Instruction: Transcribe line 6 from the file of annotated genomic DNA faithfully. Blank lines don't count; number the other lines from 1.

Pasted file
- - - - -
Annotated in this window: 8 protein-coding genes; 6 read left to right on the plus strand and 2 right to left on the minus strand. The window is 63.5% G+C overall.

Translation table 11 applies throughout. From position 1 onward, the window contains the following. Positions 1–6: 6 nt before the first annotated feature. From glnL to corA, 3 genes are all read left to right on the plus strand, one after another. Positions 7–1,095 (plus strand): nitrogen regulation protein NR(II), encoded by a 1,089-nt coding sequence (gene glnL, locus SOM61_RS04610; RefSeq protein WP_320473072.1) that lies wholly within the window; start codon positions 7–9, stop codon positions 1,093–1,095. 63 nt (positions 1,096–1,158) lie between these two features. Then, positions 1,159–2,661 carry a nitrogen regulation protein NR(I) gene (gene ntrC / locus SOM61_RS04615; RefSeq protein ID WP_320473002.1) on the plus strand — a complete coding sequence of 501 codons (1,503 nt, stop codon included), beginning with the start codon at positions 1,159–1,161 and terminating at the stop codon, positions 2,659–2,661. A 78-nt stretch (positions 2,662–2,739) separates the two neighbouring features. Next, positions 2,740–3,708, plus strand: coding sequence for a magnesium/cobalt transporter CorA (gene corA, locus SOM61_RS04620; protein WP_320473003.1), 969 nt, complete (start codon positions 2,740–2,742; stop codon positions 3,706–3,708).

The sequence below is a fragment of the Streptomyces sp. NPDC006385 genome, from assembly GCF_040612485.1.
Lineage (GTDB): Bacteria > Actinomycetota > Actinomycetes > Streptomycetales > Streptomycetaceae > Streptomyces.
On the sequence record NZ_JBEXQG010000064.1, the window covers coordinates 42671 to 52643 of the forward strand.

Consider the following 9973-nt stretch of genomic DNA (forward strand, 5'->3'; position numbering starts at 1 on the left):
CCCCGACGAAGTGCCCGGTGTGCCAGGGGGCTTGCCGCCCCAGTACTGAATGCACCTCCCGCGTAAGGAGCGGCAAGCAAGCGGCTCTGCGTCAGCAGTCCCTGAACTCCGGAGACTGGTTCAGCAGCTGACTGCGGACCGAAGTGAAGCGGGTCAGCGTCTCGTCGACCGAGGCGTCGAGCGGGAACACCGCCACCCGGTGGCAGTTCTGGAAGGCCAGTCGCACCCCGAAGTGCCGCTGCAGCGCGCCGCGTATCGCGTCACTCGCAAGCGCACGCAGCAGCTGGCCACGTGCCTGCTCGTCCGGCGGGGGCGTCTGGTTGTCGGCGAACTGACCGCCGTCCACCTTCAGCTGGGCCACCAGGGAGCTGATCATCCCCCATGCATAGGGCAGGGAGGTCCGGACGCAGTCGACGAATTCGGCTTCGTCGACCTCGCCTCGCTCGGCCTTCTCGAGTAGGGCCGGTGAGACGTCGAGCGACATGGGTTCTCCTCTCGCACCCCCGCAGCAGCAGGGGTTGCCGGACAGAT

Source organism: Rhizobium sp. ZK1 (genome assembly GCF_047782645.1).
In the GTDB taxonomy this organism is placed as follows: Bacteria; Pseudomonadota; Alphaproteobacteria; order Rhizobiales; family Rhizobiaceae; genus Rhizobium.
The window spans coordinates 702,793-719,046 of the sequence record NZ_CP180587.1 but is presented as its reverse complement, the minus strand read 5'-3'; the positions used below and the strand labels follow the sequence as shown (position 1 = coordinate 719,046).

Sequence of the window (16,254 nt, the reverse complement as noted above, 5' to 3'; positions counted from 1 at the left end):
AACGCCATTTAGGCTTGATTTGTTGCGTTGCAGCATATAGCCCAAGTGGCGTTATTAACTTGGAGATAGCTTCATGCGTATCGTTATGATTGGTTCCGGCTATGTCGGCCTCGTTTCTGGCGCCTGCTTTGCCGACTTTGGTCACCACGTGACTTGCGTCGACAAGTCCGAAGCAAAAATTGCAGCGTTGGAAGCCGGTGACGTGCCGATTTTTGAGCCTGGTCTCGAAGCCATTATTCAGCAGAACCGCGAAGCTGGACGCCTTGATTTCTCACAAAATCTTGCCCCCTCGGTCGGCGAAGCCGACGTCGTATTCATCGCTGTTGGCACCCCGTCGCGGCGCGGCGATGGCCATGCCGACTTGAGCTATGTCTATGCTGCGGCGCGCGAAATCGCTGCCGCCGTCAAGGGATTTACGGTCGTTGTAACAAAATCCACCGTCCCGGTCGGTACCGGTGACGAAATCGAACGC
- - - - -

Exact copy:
Consider the following 9973-nt stretch of genomic DNA (forward strand, 5'->3'; position numbering starts at 1 on the left):